Fraternity and Sorority Life Frequently Asked Questions (FAQs)

1. Will I live in Mountain View my freshman year if I join a chapter?
Most students move into Mountain View hall their Sophomore or Junior year. Moving in as early as your freshmen year depends on if the chapter has open spaces and their process in which they decide who will get those spaces. You are not forced to leave your freshmen housing once you become a member of a fraternity/sorority. Once you know which chapter you are joining, it is good to ask when you can move in to Mountain View and if the chapter has any live-in requirements.
2. How much time does it take up? Can I still be involved in other activities and/or have time for a job?

Your first semester of being a new member will be your most active with chapter involvement because you will be going through a new member education program. As far as weekly time commitments, there is a chapter meeting every week that is mandatory and some events throughout the semester that may be mandatory (i.e. philanthropy events or service projects). Chapters also encourage weekly attendance to proctored study hours. 

Our chapters encourage involvement in organizations outside of the chapter and want members to be involved in other opportunities. Most of our students are not only a member of their organization, but have a job, involved in intramurals, other organizations, ASNAU, and sports teams on campus. 
3. If I am a member of a NAU sports team (NCAA) can I still join a chapter?
Yes, you are allowed to join a fraternity/sorority if you are a member of a sports team. It is best to let the chapter know your schedule, so that they can work with you balancing school, your sports team, and the chapter.
4. How do I choose which chapter is the best for me?
Ask great questions during recruitment about the organization and its current members. It’s about finding a fit with a group of men or women that you mesh well with and your values align with the chapter’s values.
5. How much does it cost?
On average it costs about $425 per semester to be a member of a fraternity/sorority. The chapters have payment plans if you cannot afford it all up front. Dues are used to operate the organization and pay for all the events and activities that you will be participating in as a member.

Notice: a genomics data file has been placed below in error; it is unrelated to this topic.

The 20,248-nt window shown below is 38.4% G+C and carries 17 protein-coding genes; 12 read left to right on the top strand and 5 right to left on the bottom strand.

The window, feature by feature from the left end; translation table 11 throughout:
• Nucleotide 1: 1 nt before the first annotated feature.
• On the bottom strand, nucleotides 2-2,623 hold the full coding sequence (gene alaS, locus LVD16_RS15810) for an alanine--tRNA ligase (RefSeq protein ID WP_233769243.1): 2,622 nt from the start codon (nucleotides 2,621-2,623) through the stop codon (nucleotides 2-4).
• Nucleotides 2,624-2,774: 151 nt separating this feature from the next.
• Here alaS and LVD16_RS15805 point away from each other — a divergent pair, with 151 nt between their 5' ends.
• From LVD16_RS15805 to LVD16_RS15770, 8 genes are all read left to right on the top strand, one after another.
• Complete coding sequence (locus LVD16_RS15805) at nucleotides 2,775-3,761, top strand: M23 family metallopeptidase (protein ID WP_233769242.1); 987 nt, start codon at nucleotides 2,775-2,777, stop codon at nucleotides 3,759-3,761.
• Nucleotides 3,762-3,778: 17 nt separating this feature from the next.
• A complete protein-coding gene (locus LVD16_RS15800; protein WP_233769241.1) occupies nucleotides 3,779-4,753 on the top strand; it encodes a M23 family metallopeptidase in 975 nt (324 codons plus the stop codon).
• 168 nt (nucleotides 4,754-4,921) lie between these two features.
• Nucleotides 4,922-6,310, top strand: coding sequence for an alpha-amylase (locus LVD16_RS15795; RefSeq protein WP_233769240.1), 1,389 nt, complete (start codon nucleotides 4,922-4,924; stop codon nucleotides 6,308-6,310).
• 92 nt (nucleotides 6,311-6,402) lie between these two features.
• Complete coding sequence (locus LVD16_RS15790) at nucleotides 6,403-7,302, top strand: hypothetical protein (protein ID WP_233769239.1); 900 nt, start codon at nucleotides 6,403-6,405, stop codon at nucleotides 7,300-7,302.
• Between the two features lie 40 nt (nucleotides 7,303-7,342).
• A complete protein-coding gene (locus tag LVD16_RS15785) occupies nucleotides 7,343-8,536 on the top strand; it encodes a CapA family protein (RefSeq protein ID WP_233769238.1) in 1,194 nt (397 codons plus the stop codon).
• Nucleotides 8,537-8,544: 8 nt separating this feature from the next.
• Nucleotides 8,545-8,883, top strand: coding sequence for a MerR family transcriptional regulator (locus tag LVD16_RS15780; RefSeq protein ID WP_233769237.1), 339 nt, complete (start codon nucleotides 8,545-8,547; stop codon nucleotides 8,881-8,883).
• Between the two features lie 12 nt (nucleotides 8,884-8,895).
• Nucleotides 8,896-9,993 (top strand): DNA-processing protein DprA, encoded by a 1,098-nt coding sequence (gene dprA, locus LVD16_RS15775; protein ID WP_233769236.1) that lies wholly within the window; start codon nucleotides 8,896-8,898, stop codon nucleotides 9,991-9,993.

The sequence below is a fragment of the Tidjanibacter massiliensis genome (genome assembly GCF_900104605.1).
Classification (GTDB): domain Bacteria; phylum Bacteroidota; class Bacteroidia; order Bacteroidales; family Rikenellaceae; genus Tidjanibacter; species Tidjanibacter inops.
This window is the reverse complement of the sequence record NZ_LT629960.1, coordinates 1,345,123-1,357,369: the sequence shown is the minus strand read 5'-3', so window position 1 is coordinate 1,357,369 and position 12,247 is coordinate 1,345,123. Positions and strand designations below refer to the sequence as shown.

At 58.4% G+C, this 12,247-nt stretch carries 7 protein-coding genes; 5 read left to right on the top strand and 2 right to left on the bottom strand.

6. Does it cost extra money to be in a sorority?

Dues cover the cost of the activities that you will be participating in, supplies that you need, and to operate the organization. Other costs may come up throughout the year if you want to participate in other activities that are not covered by the chapter. These activities are not mandatory and you can choose if you want to spend additional money to participate. 

Additional costs for sorority members will be clothing options for sorority recruitment in the fall. Chapters will give an idea of what to purchase, and then you can choose how much you want to spend. 
7. What is the difference between Interfraternity (IFC), College Panhellenic Council (CPC), and United Greek Council (UGC) organizations?
They are all the same in that they are values based social Greek organizations, the difference is that they report to different trade associations (umbrella organizations) at the national level. These trade associations develop policies and procedures in addition to creating partnerships with host institutions to help advocate for the fraternities and sororities. . Interfraternity Council fraternities are members of the North-American Interfraternity Conference, College Panhellenic Council sororities are members of the National Panhellenic Conference, and our United Greek Council fraternities and sororities are members of various trade organizations such as the National Association of Latino/a Fraternal Organization and identify as multicultural or have defining principles that celebrate traditionally-underrepresented students.
8. Can I join in the spring semester or my sophomore year?
Yes, you can join whenever you like. Some students prefer to take some time to figure out your involvements or time commitments before they go through recruitment. For our CPC sororities fall is the formal recruitment process where all the sororities are open for recruitment. If you wait until spring only the chapters that have open spaces will be recruiting. If you prefer to get a chance to visit all the chapters, then the fall process may be best. If you prefer a more informal recruitment process and know that not all houses will be recruiting, then spring may work better for you. Our IFC fraternities and UGC chapters are all open for recruitment both Fall and Spring semesters. 
9. What is the new member/pledge process like?

It is an 8-12 week process in which new members or “pledges” are assimilated to the organization that they join. During their pledge process they will learn various things such as: time management, chapter management, core values of the organization, history, and more about themselves and their brothers.